Entering the three games series in New York, the Red Sox (75-55) currently hold a 1.5-game lead over Minnesota (74-57). But the Twins are clearly in the hunt for the AL Central crown, trailing the White Sox (75-66) by just one game. That means the Twins are closer to their division rival for the Central lead than they are to the Red Sox for the Wild Card.

Again, it will be a battle. The Red Sox, White Sox, and Twins will be checking the standings daily, and one very good team will not be playing in October.

The Red Sox need to win 20 of their remaining 32 games to reach 95. If they don't, you can bet the White Sox or Twin will. That means that the Red Sox - a team with a .577 winning percentage this season - need to win 64% of their remaining schedule.

That's the real reason this upcoming series in New York is so important. It's not history, or anything else.

Good luck to the Sox. As I said, it's a tall order.

Copyright © 2008 Sean M. Kennedy. All rights reserved. This material may not be published, broadcast, rewritten, or redistributed without the author's consent.

Saturday, August 23, 2008


With injuries to Curt Schilling, Daisuke Matsuzaka, Bartolo Colon and Tim Wakefield this season, pressure mounted on the Red Sox organization and forced them to keep 23-year-old Clay Buchholz in the rotation long after he should have been sent down to the minors.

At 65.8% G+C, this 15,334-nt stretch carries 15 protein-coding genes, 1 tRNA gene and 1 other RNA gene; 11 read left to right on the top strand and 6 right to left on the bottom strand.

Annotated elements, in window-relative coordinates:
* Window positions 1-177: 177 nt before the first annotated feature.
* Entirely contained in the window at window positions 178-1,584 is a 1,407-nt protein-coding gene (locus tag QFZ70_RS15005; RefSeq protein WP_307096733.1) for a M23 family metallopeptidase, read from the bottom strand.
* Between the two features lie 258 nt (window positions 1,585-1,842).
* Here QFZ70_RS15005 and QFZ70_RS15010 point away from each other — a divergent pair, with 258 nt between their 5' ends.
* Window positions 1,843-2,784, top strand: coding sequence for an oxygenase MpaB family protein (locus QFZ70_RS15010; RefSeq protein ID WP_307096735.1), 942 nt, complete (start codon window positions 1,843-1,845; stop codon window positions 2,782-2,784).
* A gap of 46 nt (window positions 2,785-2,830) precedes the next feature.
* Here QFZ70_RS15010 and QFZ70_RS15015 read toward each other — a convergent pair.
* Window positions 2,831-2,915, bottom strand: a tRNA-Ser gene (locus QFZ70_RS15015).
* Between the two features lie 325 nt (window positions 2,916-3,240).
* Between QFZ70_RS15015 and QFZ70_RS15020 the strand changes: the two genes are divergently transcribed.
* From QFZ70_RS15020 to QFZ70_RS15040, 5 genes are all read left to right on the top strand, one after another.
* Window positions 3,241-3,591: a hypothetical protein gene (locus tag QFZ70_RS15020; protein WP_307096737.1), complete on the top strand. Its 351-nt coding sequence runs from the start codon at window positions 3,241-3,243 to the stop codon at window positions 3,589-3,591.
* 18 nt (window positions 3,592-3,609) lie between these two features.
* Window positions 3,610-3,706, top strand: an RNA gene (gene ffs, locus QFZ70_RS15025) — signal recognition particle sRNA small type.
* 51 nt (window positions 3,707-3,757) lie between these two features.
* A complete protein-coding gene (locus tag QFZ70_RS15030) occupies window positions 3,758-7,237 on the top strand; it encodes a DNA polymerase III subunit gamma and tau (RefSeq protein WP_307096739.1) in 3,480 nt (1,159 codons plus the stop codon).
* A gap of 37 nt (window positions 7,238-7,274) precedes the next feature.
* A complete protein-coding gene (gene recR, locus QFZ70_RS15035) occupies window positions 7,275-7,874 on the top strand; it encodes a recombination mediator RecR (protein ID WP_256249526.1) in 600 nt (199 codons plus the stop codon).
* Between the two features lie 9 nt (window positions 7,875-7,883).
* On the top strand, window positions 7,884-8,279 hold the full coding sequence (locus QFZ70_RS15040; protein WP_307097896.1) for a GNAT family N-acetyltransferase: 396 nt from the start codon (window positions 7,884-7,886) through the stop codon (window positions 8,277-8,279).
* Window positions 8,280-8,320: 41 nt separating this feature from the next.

The most recent outing by the former "Can't Miss Kid," on August 20, was just the latest example of his long, yet rapid, demise. Buchholz surrendered five earned runs over just 2 1/3 innings. It was not an isolated incident. In fact, it was part of a months-long trend.

Over his last 10 appearances (nine of them starts), the former wunderkind pitched just 42 innings, giving up a whopping 43 runs on 62 hits and 27 walks. That amounted to a cumulative ERA of 9.21. Over that stretch, Buchholz went 0-7 while his ERA ballooned from 3.71 on May 2 to its current 6.75.

It's the kind of thing that could break the confidence of any veteran, much less a kid with just 18 career starts.

In fact, while calling the game last Wednesday night, analyst Jerry Remy spoke at length about Buccholz's lack of confidence and apparent desperation. The kid looked lost on the mound and seemed to be just as confused about his slide as everyone else. Standing on the rubber in a big league ballpark is a tough place for a young man to face that kind of uncertainty.

The sad reality that's played out before our unbelieving eyes is that Clay Buchholz is a mess. He can't help the Red Sox this year. Perhaps that should have been realized months ago. But the team has suffered numerous losses to its starting rotation and was forced to let Buchholz unravel out of sheer desperation. Clearly, the kid needs time to get his head straight in the minors, and during the offseason. A good pitching coach will have to work with him all winter to get things right and restore his beleaguered confidence. He'll be okay eventually, but not in time to help this year.